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September 2, 2020 6:25 am

A Message to Our Leaders: Stop Politicizing Jewish Issues

avatar by Peter Fishkind

Opinion

US President Donald Trump takes questions during a coronavirus disease (COVID-19) news briefing, at the White House, in Washington, DC, July 23, 2020. Photo: Reuters / Kevin Lamarque.

With the Democratic and Republican Party conventions now behind us, I took some time to reflect on a concern that has been ailing the American Jewish community. Over the past few years, issues of special importance to Jewish voters have become increasingly politicized. Time and time again, matters like the question of support for the US-Israel relationship and specific concerns that antisemitism is on the rise within our political parties have not been dealt with on the merits. Instead, they have been thrown into the political fray.

Acknowledging my own biases as an active member of the Democratic Party, I’d like to use this space to discuss the problems this approach poses for American Jews.

The first example that has caused me alarm is the allegation that my party, and the political left in general, has an antisemitism problem. My issue with this charge is not that it is manufacturing a controversy. There are those on the left that are, whether they recognize it themselves or not, antisemites.

Take a recent incident that came to light in New York City. Just a few weeks ago, it was reported that the NYC Chapter of the Democratic Socialists of America included on their candidate survey sent to NYC Council Member candidates a question that asked whether they would “pledge not to travel to Israel if elected to City Council.” The only other foreign policy question asked on the survey was whether they supported the Boycott, Divestment, and Sanctions (BDS) movement that refuses to recognize a Jewish right to statehood in any borders.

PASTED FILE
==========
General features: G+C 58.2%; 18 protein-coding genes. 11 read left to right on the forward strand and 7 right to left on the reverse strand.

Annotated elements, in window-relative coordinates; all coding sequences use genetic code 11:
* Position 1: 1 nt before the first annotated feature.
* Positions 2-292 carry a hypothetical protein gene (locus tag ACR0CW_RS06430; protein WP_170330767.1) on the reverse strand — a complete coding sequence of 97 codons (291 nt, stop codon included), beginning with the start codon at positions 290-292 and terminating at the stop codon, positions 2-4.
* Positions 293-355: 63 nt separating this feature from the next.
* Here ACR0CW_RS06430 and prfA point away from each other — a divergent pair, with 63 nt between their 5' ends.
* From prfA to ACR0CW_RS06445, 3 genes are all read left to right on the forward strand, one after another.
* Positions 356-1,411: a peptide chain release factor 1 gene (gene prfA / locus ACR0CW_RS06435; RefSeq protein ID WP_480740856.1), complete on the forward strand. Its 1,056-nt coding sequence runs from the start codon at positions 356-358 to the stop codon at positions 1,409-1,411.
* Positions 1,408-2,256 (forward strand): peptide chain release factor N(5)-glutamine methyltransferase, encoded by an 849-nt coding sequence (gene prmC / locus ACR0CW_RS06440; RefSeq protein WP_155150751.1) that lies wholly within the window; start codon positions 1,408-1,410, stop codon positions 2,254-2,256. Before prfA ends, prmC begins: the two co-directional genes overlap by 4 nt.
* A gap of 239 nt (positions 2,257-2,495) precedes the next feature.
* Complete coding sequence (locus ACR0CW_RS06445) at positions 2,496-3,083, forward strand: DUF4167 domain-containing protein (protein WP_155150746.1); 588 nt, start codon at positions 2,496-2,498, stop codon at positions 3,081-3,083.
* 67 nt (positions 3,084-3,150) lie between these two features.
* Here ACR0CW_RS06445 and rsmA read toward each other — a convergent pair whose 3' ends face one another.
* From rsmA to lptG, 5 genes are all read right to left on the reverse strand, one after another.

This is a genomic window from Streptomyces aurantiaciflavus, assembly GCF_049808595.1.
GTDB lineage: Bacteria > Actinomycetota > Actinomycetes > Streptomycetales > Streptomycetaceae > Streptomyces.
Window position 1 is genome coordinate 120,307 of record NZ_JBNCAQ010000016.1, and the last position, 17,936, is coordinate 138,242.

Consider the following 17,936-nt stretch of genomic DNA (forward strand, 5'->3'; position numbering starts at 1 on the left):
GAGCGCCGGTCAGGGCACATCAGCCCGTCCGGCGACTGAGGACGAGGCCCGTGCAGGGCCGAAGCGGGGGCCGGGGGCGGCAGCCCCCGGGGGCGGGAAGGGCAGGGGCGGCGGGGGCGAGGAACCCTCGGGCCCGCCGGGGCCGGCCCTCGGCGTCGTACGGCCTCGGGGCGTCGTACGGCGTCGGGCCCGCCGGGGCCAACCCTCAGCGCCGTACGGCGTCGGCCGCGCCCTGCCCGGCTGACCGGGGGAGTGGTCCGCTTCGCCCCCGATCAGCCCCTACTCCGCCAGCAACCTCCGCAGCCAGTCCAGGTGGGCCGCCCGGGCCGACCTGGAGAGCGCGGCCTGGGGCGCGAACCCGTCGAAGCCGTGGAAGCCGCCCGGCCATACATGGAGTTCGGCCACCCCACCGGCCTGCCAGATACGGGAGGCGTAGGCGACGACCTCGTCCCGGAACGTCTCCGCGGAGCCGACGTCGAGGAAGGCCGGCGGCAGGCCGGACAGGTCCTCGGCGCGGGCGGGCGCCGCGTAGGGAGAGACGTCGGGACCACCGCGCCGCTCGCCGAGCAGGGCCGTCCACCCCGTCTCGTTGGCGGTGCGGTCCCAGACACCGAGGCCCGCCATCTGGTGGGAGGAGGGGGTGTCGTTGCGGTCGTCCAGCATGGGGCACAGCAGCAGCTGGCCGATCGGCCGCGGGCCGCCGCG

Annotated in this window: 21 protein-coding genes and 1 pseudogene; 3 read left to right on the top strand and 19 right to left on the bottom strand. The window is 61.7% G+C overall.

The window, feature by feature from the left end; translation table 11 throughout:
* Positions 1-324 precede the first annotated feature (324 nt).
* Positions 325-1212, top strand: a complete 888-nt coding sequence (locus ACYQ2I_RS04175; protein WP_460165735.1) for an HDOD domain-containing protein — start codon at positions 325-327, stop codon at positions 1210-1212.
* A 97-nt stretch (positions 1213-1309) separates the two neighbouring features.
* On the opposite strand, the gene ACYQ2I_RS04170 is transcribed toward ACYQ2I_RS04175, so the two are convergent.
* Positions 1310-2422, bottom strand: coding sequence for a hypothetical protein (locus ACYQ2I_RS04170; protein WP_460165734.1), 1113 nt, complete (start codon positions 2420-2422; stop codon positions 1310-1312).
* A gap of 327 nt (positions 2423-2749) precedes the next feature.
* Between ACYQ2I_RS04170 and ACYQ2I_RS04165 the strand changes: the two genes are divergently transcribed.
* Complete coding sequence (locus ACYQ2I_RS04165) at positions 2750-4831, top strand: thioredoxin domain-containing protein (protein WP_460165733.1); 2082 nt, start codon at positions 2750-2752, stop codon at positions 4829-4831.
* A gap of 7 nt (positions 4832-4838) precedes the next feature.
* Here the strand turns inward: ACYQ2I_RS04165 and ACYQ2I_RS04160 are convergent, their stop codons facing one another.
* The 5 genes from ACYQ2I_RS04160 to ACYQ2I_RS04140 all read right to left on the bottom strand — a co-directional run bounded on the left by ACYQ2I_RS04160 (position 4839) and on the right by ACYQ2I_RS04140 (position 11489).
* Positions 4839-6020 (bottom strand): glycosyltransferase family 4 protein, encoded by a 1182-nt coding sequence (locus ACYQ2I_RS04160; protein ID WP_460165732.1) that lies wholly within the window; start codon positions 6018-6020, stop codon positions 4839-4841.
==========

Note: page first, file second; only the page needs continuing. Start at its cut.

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Any group’s call to reject the Jewish people’s right to statehood — and to design a survey with a singular focus on the world’s one Jewish state — echoes past charges deeming the Jewish people responsible for unique evils in the world, and is antisemitic.

Therefore, to my Republican friends reading this article, please know that I am willing to acknowledge the existence of the problem of anti-Jewish bigotry among those who claim to be progressives. I have done so in the past.

I say this in order to advise caution to those who are framing the issue in broad strokes. This presupposes that Republicans and those who claim to be conservatives don’t have their own share of wackos, or a president who has used unacceptable words about the Jewish community on multiple occasions.

Moreover, it ignores that anti-Jewish bias is a human problem that has existed for millennia. Suggesting that it subsists within a single political camp is a critical error that risks serving as a shield for those of the alternative ideological persuasion.

For what it’s worth, while many Jews believe the president holds anti-Jewish animus, I do not.

Instead, I believe his views about the Jewish community track somewhat well with what is described in this article. He seems to believe many of the stereotypes about Jews valuing wealth and our supposed business savvy but, through his own worldview, sees them as virtues to be complimented. Due to his reckless comments about Jews as well as a slew of other reasons, I remain unsupportive of the president.